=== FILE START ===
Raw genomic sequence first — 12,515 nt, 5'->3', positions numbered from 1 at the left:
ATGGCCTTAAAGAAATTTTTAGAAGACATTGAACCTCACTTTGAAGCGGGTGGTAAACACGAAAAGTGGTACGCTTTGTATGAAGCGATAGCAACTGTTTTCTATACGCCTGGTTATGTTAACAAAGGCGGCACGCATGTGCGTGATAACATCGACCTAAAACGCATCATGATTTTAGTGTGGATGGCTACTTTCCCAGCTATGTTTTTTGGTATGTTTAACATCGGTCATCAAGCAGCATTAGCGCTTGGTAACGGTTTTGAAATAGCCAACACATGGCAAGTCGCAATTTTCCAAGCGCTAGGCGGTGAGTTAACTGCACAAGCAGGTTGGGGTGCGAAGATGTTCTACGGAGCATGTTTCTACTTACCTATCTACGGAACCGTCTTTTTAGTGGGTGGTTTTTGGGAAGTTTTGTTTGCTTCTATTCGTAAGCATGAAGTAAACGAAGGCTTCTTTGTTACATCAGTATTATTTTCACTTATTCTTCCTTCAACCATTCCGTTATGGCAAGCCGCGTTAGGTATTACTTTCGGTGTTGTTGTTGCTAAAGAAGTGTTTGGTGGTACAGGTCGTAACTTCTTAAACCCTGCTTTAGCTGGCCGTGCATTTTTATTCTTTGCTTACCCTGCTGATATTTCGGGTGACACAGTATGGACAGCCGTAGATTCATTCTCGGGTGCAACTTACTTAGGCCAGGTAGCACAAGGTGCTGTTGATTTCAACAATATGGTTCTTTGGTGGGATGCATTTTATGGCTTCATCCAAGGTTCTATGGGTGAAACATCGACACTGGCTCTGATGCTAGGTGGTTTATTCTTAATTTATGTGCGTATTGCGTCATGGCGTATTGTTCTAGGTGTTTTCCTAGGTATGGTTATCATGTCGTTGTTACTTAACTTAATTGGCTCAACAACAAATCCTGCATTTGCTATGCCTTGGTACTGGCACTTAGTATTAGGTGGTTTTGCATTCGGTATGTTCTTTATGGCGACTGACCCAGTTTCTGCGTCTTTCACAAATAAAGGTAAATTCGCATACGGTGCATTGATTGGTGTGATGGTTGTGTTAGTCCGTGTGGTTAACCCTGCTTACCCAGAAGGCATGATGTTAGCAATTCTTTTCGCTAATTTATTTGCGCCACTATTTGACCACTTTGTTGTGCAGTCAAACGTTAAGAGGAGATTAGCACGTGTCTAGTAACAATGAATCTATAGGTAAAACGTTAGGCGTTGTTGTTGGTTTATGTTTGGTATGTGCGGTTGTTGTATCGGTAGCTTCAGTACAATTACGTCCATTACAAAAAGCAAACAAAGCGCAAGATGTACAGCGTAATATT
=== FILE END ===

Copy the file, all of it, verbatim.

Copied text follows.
Raw genomic sequence first — 12,515 nt, 5'->3', positions numbered from 1 at the left:
ATGGCCTTAAAGAAATTTTTAGAAGACATTGAACCTCACTTTGAAGCGGGTGGTAAACACGAAAAGTGGTACGCTTTGTATGAAGCGATAGCAACTGTTTTCTATACGCCTGGTTATGTTAACAAAGGCGGCACGCATGTGCGTGATAACATCGACCTAAAACGCATCATGATTTTAGTGTGGATGGCTACTTTCCCAGCTATGTTTTTTGGTATGTTTAACATCGGTCATCAAGCAGCATTAGCGCTTGGTAACGGTTTTGAAATAGCCAACACATGGCAAGTCGCAATTTTCCAAGCGCTAGGCGGTGAGTTAACTGCACAAGCAGGTTGGGGTGCGAAGATGTTCTACGGAGCATGTTTCTACTTACCTATCTACGGAACCGTCTTTTTAGTGGGTGGTTTTTGGGAAGTTTTGTTTGCTTCTATTCGTAAGCATGAAGTAAACGAAGGCTTCTTTGTTACATCAGTATTATTTTCACTTATTCTTCCTTCAACCATTCCGTTATGGCAAGCCGCGTTAGGTATTACTTTCGGTGTTGTTGTTGCTAAAGAAGTGTTTGGTGGTACAGGTCGTAACTTCTTAAACCCTGCTTTAGCTGGCCGTGCATTTTTATTCTTTGCTTACCCTGCTGATATTTCGGGTGACACAGTATGGACAGCCGTAGATTCATTCTCGGGTGCAACTTACTTAGGCCAGGTAGCACAAGGTGCTGTTGATTTCAACAATATGGTTCTTTGGTGGGATGCATTTTATGGCTTCATCCAAGGTTCTATGGGTGAAACATCGACACTGGCTCTGATGCTAGGTGGTTTATTCTTAATTTATGTGCGTATTGCGTCATGGCGTATTGTTCTAGGTGTTTTCCTAGGTATGGTTATCATGTCGTTGTTACTTAACTTAATTGGCTCAACAACAAATCCTGCATTTGCTATGCCTTGGTACTGGCACTTAGTATTAGGTGGTTTTGCATTCGGTATGTTCTTTATGGCGACTGACCCAGTTTCTGCGTCTTTCACAAATAAAGGTAAATTCGCATACGGTGCATTGATTGGTGTGATGGTTGTGTTAGTCCGTGTGGTTAACCCTGCTTACCCAGAAGGCATGATGTTAGCAATTCTTTTCGCTAATTTATTTGCGCCACTATTTGACCACTTTGTTGTGCAGTCAAACGTTAAGAGGAGATTAGCACGTGTCTAGTAACAATGAATCTATAGGTAAAACGTTAGGCGTTGTTGTTGGTTTATGTTTGGTATGTGCGGTTGTTGTATCGGTAGCTTCAGTACAATTACGTCCATTACAAAAAGCAAACAAAGCGCAAGATGTACAGCGTAATATT